NEW YORK | Wall Street got another dose of painful reality Tuesday and sent stocks diving as investors recognized that few industries are safe from the consumer spending slump - whether they are building homes, making cars or selling coffee. The Dow Jones Industrial Average lifted off its lows of the day, but still closed down nearly 177 points.
It became clear to investors that it’s going to be hard to rely on the average consumer to pull the economy out of its downturn. Late Monday, Starbucks Corp. reported lower sales across the coffee chain, and early Tuesday, Toll Brothers Inc. posted a sharp drop in revenue and said it was too difficult to predict what the luxury home builder’s profit would be next year.
Wall Street also was jittery as the nation’s feeble automakers await a bailout from the federal government similar to the one given to the ailing insurer American International Group Inc. General Motors Corp., whose shares have plunged to 60-year lows, said late Monday it would cut 1,900 factory jobs on top of the 3,600 cuts it announced Friday.
Stocks did recover from deeper losses after a media report that quoted a BlackRock executive saying that a $30 billion Bear Stearns mortgage portfolio could be worth more than its market value suggests. And, in another promising sign for mortgages, the government announced the largest moves yet to help homeowners renegotiate hundreds of thousands of delinquent loans held by Fannie Mae and Freddie Mac.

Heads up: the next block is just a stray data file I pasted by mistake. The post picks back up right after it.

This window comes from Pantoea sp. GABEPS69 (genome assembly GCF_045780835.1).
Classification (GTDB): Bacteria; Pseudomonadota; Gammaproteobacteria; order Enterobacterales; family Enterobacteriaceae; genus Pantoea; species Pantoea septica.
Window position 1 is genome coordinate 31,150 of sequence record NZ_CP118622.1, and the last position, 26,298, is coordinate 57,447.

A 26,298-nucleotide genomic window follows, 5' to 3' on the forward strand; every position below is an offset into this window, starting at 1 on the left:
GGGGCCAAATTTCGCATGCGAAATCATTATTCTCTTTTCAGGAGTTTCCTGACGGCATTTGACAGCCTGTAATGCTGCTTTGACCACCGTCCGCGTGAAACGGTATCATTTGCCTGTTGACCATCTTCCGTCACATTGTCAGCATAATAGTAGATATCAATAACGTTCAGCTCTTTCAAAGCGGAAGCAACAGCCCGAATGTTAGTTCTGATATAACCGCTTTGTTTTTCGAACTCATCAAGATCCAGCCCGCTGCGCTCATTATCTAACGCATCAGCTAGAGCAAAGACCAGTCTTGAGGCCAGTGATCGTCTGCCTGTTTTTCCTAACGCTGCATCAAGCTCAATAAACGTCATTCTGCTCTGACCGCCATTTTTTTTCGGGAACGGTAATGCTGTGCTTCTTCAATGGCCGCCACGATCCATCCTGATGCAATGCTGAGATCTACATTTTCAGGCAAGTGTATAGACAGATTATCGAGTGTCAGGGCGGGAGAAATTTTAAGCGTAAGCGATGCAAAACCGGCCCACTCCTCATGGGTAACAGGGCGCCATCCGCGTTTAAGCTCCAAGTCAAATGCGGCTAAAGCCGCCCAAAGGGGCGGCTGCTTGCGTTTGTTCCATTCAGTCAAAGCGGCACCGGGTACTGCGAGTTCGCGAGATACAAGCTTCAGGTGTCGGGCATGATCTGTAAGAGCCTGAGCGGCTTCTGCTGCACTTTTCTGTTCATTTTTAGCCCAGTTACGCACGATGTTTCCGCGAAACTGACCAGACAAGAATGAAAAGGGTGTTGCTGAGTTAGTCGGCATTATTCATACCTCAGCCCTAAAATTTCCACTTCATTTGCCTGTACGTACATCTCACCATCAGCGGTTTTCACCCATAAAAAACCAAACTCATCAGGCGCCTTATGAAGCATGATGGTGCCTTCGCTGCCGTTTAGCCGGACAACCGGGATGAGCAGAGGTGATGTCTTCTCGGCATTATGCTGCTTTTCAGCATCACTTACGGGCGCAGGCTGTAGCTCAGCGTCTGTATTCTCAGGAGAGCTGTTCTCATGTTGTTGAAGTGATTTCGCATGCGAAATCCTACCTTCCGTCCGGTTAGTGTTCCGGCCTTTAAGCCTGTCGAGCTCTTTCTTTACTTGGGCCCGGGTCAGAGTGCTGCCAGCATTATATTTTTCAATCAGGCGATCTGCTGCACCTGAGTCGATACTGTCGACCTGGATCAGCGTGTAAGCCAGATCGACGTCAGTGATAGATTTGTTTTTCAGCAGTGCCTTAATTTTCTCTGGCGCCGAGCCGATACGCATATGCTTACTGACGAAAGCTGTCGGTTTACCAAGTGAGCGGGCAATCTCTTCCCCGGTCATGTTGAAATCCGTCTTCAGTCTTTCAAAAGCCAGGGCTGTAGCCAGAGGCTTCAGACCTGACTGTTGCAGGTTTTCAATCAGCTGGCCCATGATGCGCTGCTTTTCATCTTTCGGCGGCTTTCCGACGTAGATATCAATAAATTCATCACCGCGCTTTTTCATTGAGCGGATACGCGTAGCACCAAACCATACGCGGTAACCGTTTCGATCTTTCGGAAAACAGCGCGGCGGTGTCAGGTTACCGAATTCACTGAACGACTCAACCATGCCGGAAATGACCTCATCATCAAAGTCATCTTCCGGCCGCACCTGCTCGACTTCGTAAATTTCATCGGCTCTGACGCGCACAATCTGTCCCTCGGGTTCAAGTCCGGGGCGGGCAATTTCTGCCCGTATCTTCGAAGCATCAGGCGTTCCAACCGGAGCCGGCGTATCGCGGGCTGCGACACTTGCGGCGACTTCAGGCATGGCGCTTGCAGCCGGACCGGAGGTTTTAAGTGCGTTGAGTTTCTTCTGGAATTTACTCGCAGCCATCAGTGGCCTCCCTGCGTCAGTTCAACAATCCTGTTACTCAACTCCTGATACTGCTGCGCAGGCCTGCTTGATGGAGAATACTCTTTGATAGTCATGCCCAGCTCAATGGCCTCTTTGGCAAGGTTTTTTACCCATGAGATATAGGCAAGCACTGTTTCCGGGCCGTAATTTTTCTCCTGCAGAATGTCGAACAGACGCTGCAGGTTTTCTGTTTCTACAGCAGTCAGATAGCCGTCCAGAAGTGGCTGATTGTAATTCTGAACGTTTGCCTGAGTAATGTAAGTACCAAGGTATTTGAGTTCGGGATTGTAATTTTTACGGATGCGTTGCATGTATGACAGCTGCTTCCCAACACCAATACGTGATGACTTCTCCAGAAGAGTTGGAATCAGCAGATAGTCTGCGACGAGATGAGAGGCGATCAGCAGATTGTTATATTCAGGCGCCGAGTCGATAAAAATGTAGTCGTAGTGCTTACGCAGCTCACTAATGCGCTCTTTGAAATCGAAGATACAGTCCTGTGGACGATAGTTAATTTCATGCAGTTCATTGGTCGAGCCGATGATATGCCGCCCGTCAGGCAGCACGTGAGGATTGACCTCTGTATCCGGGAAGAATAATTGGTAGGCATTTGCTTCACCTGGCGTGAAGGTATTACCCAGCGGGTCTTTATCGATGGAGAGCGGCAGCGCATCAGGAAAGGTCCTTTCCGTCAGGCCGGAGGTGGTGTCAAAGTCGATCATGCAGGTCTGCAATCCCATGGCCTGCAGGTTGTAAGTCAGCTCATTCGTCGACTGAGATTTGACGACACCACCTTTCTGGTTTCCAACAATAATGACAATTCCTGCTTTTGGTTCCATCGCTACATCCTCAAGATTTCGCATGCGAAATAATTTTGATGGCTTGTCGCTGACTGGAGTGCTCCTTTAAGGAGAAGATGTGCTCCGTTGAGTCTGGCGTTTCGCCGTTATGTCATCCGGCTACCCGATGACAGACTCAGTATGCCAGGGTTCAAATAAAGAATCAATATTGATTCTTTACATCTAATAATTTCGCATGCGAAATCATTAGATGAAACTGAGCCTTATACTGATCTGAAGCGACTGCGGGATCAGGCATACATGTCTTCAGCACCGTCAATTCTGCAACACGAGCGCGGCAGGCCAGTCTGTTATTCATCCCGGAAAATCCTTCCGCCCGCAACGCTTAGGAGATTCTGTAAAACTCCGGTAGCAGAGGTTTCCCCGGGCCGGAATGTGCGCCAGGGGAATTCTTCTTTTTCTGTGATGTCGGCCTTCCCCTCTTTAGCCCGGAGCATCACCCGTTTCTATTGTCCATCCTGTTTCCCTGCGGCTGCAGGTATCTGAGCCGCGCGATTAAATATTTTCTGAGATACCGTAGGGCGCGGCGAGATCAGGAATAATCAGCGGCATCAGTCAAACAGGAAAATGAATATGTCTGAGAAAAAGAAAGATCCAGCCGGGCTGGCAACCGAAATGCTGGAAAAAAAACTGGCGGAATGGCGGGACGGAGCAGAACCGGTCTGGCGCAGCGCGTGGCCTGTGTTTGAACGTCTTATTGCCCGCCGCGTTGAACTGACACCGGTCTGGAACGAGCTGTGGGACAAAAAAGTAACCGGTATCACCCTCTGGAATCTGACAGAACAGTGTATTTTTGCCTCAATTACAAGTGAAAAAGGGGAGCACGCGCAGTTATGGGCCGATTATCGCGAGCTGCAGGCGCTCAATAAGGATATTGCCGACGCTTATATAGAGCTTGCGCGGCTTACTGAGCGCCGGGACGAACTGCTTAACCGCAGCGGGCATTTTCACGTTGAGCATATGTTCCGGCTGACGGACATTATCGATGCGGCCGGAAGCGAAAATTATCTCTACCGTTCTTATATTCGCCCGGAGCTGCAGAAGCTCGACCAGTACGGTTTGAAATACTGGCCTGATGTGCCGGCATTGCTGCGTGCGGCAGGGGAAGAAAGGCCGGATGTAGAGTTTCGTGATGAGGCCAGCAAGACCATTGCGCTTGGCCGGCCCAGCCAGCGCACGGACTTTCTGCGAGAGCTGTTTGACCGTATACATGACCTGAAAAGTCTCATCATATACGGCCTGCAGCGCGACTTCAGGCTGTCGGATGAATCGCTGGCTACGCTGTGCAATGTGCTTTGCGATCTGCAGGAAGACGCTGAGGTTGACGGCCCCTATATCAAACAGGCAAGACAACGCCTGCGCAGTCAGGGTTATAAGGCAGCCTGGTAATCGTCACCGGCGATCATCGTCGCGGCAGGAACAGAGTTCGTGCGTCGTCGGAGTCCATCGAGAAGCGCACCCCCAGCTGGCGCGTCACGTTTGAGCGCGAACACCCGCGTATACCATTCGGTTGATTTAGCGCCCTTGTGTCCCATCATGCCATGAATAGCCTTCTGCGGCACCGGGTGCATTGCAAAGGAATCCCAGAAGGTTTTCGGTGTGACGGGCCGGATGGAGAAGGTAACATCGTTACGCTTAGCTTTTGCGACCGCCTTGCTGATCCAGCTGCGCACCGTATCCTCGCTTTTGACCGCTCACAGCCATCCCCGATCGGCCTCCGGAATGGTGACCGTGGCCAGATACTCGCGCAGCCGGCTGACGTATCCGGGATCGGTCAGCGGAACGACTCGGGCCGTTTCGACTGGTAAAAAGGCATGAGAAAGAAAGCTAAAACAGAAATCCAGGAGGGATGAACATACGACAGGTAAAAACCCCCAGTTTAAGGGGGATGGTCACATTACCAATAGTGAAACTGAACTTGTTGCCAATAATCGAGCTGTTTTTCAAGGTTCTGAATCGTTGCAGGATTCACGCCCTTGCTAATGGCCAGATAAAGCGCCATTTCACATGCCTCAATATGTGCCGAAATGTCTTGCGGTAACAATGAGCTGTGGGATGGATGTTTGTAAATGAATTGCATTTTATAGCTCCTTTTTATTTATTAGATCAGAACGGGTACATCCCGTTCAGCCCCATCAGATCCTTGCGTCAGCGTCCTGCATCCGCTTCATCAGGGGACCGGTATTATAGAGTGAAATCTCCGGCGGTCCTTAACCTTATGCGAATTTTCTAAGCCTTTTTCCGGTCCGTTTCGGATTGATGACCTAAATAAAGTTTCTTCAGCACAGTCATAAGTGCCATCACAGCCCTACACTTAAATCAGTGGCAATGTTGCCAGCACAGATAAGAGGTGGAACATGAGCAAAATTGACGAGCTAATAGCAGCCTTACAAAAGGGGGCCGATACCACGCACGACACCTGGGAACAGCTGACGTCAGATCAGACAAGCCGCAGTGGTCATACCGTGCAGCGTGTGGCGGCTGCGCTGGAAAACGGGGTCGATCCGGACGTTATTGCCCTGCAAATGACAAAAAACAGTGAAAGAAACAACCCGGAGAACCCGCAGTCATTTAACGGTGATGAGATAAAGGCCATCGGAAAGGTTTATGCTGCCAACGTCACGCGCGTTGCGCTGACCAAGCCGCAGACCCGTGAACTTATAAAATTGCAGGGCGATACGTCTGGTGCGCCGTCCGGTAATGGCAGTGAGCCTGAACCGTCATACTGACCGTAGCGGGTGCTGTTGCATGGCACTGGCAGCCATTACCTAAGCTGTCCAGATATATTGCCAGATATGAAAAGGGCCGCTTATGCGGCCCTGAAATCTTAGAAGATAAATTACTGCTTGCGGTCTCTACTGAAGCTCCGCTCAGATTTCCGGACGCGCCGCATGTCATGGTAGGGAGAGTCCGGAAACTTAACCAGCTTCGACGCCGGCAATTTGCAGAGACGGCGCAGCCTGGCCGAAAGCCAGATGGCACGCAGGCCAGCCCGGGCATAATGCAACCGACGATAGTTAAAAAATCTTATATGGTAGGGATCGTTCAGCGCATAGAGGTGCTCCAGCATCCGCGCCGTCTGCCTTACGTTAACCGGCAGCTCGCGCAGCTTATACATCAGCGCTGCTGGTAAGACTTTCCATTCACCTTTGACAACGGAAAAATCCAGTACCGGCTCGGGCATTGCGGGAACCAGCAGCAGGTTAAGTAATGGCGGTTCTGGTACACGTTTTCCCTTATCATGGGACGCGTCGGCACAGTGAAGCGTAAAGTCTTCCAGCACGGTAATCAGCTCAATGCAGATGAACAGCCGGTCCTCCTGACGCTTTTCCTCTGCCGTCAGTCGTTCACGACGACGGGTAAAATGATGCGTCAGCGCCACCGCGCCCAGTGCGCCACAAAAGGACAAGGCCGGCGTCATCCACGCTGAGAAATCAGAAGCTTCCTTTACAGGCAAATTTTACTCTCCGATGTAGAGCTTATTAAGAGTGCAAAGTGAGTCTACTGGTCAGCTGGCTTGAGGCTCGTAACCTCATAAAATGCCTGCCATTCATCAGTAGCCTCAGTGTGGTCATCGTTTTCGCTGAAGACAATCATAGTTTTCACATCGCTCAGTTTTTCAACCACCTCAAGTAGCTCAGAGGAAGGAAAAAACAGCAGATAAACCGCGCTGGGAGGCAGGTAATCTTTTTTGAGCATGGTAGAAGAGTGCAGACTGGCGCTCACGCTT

But the market ultimately ended lower, acknowledging that although the mortgage crisis that spawned the current economic deterioration is being addressed, the economy remains extremely troubled.
The market has been giving back gains recently - including a 248-point advance last Friday - as it tries to recover from October’s heavy selling. Stocks pared nearly all of their losses on the report that BlackRock President Robert Kapito said a Bear Stearns mortgage portfolio is generating cash flow, but then sank again.
It was the collapse of the subprime mortgage market more than a year ago and a resulting series of financial industry catastrophes that led to the economy’s current predicament.
The Dow shed 176.58, or 1.99 percent, to 8,693.96 after falling by more than 300. Tuesday’s close was the Dow’s lowest since its 5 1/2-year closing low on Oct. 27 of 8,175.77.
The blue-chip index has not dipped below the 8,000 mark in trading since Oct. 10, but is down nearly 35 percent since the start of the year.
Broader stock indicators declined as well. The Standard & Poor’s 500 Index fell 20.26, or 2.20 percent, to 898.95, and the Nasdaq Composite Index dropped 35.84, or 2.22 percent, to 1,580.90.
The Russell 2000 Index of smaller companies fell 10.81, or 2.19 percent, to 482.29.